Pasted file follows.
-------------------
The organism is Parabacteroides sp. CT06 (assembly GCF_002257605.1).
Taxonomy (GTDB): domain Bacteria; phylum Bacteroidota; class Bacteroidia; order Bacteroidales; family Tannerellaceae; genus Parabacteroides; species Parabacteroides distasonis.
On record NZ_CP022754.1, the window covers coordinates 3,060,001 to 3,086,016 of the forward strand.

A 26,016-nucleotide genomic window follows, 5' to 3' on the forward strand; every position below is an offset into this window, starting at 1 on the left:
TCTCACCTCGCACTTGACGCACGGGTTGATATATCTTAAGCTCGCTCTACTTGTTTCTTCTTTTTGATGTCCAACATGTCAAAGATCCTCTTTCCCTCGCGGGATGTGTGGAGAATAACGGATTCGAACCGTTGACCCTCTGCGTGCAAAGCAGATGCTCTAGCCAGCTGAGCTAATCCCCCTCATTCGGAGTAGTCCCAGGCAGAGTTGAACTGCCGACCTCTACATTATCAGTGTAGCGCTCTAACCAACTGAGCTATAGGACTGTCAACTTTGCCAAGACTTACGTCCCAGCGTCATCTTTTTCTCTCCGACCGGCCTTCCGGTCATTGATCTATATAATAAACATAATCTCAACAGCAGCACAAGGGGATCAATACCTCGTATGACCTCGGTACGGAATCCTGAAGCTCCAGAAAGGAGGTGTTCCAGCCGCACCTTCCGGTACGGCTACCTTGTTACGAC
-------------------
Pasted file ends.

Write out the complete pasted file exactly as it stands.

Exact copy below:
The organism is Parabacteroides sp. CT06 (assembly GCF_002257605.1).
Taxonomy (GTDB): domain Bacteria; phylum Bacteroidota; class Bacteroidia; order Bacteroidales; family Tannerellaceae; genus Parabacteroides; species Parabacteroides distasonis.
On record NZ_CP022754.1, the window covers coordinates 3,060,001 to 3,086,016 of the forward strand.

A 26,016-nucleotide genomic window follows, 5' to 3' on the forward strand; every position below is an offset into this window, starting at 1 on the left:
TCTCACCTCGCACTTGACGCACGGGTTGATATATCTTAAGCTCGCTCTACTTGTTTCTTCTTTTTGATGTCCAACATGTCAAAGATCCTCTTTCCCTCGCGGGATGTGTGGAGAATAACGGATTCGAACCGTTGACCCTCTGCGTGCAAAGCAGATGCTCTAGCCAGCTGAGCTAATCCCCCTCATTCGGAGTAGTCCCAGGCAGAGTTGAACTGCCGACCTCTACATTATCAGTGTAGCGCTCTAACCAACTGAGCTATAGGACTGTCAACTTTGCCAAGACTTACGTCCCAGCGTCATCTTTTTCTCTCCGACCGGCCTTCCGGTCATTGATCTATATAATAAACATAATCTCAACAGCAGCACAAGGGGATCAATACCTCGTATGACCTCGGTACGGAATCCTGAAGCTCCAGAAAGGAGGTGTTCCAGCCGCACCTTCCGGTACGGCTACCTTGTTACGAC